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5.24: Tweet

  • Page ID
    134489
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    Tweets might be the teeniest, tinest genre of all.\(^{144}\) So, maybe this chapter should be teeny, tiny, too?

    Microblogs = Tweets\(^{145}\)

    Microblogs are a relatively new phenomenon and are a special form of blogging. The most famous microblog is Twitter, but also alternatives like Tumblr or Google Buzz exist. The main idea behind a microblog is to restrict the size of a message to 140\(^{146}\) characters. This comes from its original connection to texting (SMS). In today’s society with its general tendency toward information overflow this is a welcome trend. This is also why it is very popular with mobile devices.

    Microblogging is essentially a broadcast medium, meaning you write a message, which then will be broadcast to all your followers. It is not unusual that you also follow your followers. It can not only be used to exchange textual messages, but also links, images, and videos.

    The Goal of a Tweet:

    The goal is brevity with hefty content. How can you say what you want to say in the smallest space possible? And\(^{147}\), in order to find other thoughts like yours, use a hashtag.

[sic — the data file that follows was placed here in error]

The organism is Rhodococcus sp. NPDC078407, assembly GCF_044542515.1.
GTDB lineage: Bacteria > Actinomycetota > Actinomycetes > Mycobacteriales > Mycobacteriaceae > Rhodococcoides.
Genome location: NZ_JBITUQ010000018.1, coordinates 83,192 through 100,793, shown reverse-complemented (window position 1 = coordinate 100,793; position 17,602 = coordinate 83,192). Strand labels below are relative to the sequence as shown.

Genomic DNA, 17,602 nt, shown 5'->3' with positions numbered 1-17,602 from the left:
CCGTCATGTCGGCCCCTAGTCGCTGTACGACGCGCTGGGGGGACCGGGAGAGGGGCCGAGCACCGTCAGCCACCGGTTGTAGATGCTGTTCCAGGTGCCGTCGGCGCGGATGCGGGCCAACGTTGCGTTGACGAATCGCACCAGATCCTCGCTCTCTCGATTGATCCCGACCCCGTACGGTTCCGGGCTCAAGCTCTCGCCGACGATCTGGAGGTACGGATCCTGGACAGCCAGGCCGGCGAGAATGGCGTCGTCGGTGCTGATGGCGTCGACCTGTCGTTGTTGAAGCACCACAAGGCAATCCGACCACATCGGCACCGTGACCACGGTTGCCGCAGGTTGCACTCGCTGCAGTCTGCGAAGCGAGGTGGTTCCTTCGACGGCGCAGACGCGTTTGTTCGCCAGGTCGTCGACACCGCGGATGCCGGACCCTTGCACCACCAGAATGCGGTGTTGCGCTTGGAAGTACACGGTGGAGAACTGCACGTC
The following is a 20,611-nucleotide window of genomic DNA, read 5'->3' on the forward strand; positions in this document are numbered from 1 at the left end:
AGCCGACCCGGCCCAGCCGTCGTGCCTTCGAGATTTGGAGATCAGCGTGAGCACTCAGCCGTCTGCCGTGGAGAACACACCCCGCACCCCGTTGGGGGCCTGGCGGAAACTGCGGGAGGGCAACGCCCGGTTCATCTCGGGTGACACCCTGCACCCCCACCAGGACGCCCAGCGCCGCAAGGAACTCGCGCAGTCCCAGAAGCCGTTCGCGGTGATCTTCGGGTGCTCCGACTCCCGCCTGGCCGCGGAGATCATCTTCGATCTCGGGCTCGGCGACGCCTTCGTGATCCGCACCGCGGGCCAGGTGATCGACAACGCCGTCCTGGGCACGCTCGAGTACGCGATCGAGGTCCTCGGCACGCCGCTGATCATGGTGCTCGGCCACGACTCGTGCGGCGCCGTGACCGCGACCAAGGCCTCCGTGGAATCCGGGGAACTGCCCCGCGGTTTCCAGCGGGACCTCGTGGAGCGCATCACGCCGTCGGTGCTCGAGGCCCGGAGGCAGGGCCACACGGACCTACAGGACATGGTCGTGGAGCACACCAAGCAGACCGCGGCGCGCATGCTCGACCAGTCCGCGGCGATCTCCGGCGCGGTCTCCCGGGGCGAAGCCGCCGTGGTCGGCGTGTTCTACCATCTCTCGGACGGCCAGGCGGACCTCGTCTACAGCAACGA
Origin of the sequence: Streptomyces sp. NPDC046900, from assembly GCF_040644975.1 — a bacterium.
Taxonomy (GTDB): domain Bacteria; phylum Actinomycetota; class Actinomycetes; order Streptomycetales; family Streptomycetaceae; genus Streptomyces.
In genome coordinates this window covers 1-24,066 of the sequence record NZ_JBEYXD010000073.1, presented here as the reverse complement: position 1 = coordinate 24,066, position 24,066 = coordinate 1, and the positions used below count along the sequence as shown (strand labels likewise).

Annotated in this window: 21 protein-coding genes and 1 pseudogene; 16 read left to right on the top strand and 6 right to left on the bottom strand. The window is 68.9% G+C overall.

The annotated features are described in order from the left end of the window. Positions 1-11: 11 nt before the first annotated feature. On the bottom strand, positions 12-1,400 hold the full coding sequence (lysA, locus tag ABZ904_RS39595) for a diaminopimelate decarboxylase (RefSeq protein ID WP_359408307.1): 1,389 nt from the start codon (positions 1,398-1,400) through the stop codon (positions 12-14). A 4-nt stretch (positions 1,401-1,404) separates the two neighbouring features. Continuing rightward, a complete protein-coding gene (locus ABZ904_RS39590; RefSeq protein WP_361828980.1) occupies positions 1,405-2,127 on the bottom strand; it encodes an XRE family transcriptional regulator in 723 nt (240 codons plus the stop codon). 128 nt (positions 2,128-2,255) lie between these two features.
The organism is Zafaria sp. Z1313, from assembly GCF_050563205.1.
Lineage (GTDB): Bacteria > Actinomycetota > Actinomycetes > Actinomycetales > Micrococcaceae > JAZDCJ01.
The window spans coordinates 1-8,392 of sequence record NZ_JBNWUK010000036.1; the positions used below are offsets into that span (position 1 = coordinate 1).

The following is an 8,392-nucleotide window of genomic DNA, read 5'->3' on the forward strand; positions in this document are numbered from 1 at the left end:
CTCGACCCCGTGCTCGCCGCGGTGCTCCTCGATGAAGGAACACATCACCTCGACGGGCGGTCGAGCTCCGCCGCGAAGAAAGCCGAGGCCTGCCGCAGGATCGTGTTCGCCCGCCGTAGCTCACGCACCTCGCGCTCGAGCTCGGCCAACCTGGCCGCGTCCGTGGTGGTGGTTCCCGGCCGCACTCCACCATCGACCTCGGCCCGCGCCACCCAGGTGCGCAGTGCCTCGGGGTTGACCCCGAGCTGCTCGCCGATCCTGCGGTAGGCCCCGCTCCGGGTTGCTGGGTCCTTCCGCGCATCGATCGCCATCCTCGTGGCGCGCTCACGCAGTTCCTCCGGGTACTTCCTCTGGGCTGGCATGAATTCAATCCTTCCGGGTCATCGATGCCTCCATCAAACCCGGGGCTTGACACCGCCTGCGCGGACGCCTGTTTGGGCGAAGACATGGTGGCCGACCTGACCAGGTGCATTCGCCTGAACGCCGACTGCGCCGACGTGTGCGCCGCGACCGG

Want An Example?

    Tweet by @JPBGerald on November 13, 2021 says: Lessons on academic writing should really be about helping to cultivate the voice that is waiting to emerge, not forcing people to adopt a non-style


    \(^{144}\)Okay, text messages give tweets a run for their money.

    \(^{145}\)"Social Web/Blogs." Wikibooks, The Free Textbook Project. 17 Dec 2014, 14:26 UTC. 8 May 2019, 19:17 <https://en.wikibooks.org/w/index.php...&oldid=2748518>. Licensed CC-BY-SA.

    \(^{146}\)Since this nugget was written, Twitter has doubled the character count to 280.

    \(^{147}\)A lot of rules fly right out the window with tweets due to the space allowed.


    This page titled 5.24: Tweet is shared under a CC BY-NC-SA 4.0 license and was authored, remixed, and/or curated by Sybil Priebe (Independent Published) via source content that was edited to the style and standards of the LibreTexts platform; a detailed edit history is available upon request.

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